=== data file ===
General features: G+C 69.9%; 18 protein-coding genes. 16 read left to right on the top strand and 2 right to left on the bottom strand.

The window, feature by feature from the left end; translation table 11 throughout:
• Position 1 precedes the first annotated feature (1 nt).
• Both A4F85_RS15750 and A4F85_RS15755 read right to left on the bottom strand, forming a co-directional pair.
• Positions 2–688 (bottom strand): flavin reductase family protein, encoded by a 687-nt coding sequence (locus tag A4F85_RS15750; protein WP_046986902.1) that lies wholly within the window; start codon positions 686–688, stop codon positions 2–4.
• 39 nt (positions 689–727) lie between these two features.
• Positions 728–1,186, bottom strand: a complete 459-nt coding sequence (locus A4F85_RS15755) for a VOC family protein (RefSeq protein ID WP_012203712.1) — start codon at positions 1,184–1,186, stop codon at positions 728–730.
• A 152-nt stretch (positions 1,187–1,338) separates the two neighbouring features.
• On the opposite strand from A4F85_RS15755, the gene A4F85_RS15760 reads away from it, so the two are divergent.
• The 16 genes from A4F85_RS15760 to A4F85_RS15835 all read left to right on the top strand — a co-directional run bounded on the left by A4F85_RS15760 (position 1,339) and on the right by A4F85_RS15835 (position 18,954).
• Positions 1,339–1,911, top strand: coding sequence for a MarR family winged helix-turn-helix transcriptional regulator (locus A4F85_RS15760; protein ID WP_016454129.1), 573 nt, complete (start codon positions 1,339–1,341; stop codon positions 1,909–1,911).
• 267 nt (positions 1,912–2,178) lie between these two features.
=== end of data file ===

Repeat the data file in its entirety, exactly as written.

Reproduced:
General features: G+C 69.9%; 18 protein-coding genes. 16 read left to right on the top strand and 2 right to left on the bottom strand.

The window, feature by feature from the left end; translation table 11 throughout:
• Position 1 precedes the first annotated feature (1 nt).
• Both A4F85_RS15750 and A4F85_RS15755 read right to left on the bottom strand, forming a co-directional pair.
• Positions 2–688 (bottom strand): flavin reductase family protein, encoded by a 687-nt coding sequence (locus tag A4F85_RS15750; protein WP_046986902.1) that lies wholly within the window; start codon positions 686–688, stop codon positions 2–4.
• 39 nt (positions 689–727) lie between these two features.
• Positions 728–1,186, bottom strand: a complete 459-nt coding sequence (locus A4F85_RS15755) for a VOC family protein (RefSeq protein ID WP_012203712.1) — start codon at positions 1,184–1,186, stop codon at positions 728–730.
• A 152-nt stretch (positions 1,187–1,338) separates the two neighbouring features.
• On the opposite strand from A4F85_RS15755, the gene A4F85_RS15760 reads away from it, so the two are divergent.
• The 16 genes from A4F85_RS15760 to A4F85_RS15835 all read left to right on the top strand — a co-directional run bounded on the left by A4F85_RS15760 (position 1,339) and on the right by A4F85_RS15835 (position 18,954).
• Positions 1,339–1,911, top strand: coding sequence for a MarR family winged helix-turn-helix transcriptional regulator (locus A4F85_RS15760; protein ID WP_016454129.1), 573 nt, complete (start codon positions 1,339–1,341; stop codon positions 1,909–1,911).
• 267 nt (positions 1,912–2,178) lie between these two features.